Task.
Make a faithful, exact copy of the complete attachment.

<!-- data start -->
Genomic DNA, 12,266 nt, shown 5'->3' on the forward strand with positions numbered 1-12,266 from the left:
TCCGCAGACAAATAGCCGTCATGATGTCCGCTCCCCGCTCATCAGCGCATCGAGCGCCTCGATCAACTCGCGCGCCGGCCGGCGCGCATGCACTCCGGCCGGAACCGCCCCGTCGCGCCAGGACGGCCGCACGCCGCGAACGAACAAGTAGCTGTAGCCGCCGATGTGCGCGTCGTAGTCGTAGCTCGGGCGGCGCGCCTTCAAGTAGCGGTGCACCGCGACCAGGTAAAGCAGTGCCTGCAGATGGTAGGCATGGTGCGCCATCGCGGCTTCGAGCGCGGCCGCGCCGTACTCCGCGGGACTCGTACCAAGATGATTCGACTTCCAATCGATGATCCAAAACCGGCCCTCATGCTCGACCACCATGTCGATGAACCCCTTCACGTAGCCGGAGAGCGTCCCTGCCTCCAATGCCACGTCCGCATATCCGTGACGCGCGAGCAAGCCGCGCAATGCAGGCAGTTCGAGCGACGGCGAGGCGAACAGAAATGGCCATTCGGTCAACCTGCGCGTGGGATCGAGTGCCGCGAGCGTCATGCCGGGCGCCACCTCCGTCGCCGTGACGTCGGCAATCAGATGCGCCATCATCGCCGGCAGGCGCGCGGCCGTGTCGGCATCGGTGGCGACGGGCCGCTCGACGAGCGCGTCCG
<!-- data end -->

Genomic DNA, 12,266 nt, shown 5'->3' on the forward strand with positions numbered 1-12,266 from the left:
TCCGCAGACAAATAGCCGTCATGATGTCCGCTCCCCGCTCATCAGCGCATCGAGCGCCTCGATCAACTCGCGCGCCGGCCGGCGCGCATGCACTCCGGCCGGAACCGCCCCGTCGCGCCAGGACGGCCGCACGCCGCGAACGAACAAGTAGCTGTAGCCGCCGATGTGCGCGTCGTAGTCGTAGCTCGGGCGGCGCGCCTTCAAGTAGCGGTGCACCGCGACCAGGTAAAGCAGTGCCTGCAGATGGTAGGCATGGTGCGCCATCGCGGCTTCGAGCGCGGCCGCGCCGTACTCCGCGGGACTCGTACCAAGATGATTCGACTTCCAATCGATGATCCAAAACCGGCCCTCATGCTCGACCACCATGTCGATGAACCCCTTCACGTAGCCGGAGAGCGTCCCTGCCTCCAATGCCACGTCCGCATATCCGTGACGCGCGAGCAAGCCGCGCAATGCAGGCAGTTCGAGCGACGGCGAGGCGAACAGAAATGGCCATTCGGTCAACCTGCGCGTGGGATCGAGTGCCGCGAGCGTCATGCCGGGCGCCACCTCCGTCGCCGTGACGTCGGCAATCAGATGCGCCATCATCGCCGGCAGGCGCGCGGCCGTGTCGGCATCGGTGGCGACGGGCCGCTCGACGAGCGCGTCCG